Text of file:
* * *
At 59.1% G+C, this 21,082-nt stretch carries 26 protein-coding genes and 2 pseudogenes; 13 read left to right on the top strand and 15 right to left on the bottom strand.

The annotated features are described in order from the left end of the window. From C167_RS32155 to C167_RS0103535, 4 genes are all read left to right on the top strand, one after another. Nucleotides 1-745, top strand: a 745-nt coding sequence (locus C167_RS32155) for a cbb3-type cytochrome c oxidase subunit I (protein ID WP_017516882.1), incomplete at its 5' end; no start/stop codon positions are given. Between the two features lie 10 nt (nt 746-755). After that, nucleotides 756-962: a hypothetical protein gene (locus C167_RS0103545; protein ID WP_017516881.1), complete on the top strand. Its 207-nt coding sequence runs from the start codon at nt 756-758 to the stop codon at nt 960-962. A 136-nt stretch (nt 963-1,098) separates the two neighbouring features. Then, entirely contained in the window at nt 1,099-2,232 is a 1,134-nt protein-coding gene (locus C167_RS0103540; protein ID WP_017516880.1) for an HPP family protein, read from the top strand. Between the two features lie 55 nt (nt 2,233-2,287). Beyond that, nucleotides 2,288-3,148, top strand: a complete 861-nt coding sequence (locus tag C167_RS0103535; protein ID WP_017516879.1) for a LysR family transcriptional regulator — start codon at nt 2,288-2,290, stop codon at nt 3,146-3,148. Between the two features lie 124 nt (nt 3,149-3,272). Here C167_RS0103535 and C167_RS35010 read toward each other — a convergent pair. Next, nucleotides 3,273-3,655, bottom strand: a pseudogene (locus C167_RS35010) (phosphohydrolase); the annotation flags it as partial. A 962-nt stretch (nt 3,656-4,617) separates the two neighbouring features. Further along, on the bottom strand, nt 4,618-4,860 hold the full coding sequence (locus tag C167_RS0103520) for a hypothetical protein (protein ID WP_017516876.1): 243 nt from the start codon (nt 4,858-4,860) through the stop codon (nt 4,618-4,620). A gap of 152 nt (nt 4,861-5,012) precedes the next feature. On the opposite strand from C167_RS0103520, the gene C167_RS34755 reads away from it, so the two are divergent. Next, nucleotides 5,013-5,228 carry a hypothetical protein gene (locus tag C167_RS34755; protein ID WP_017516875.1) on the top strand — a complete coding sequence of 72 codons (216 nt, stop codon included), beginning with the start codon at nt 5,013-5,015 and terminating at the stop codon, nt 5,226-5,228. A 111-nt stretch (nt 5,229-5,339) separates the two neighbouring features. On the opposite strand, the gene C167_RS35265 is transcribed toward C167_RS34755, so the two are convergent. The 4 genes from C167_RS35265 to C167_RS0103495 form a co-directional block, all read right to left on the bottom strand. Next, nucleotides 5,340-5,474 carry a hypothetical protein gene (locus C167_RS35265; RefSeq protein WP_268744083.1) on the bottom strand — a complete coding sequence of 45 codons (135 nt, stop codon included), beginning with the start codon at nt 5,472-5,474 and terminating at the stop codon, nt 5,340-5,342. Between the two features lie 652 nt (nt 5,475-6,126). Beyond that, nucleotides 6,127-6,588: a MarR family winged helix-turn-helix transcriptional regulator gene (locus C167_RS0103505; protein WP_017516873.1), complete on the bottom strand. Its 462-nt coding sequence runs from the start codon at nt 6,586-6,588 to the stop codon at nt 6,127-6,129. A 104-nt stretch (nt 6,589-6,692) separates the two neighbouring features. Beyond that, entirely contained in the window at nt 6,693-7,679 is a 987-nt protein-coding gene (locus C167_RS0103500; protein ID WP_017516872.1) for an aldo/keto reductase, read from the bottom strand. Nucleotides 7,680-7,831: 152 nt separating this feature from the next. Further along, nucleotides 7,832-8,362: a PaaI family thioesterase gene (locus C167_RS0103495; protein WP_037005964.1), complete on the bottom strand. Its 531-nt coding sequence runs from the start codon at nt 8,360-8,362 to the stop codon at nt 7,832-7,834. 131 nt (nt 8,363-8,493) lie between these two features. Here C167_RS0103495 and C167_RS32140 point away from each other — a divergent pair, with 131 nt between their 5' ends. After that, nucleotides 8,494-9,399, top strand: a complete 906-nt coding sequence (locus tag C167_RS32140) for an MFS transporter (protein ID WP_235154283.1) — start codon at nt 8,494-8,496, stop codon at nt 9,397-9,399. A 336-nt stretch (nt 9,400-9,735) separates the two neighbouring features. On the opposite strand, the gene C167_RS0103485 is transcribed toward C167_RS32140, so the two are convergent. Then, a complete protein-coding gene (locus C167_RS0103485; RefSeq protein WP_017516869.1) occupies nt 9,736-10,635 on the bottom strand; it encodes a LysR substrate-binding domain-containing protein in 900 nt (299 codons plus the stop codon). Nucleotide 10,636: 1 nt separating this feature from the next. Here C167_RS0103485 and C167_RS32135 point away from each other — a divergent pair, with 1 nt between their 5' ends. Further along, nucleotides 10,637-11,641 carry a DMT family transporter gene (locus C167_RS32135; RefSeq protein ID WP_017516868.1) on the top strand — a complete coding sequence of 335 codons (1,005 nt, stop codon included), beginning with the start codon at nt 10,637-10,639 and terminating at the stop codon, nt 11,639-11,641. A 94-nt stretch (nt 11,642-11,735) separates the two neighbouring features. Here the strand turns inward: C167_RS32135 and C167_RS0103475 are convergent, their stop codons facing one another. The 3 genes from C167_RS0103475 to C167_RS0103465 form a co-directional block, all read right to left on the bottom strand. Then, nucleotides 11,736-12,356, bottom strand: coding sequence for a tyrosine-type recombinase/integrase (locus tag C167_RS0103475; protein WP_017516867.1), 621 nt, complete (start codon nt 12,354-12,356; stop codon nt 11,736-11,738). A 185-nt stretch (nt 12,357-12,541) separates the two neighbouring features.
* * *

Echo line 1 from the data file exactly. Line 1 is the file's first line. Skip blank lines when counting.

At 59.1% G+C, this 21,082-nt stretch carries 26 protein-coding genes and 2 pseudogenes; 13 read left to right on the top strand and 15 right to left on the bottom strand.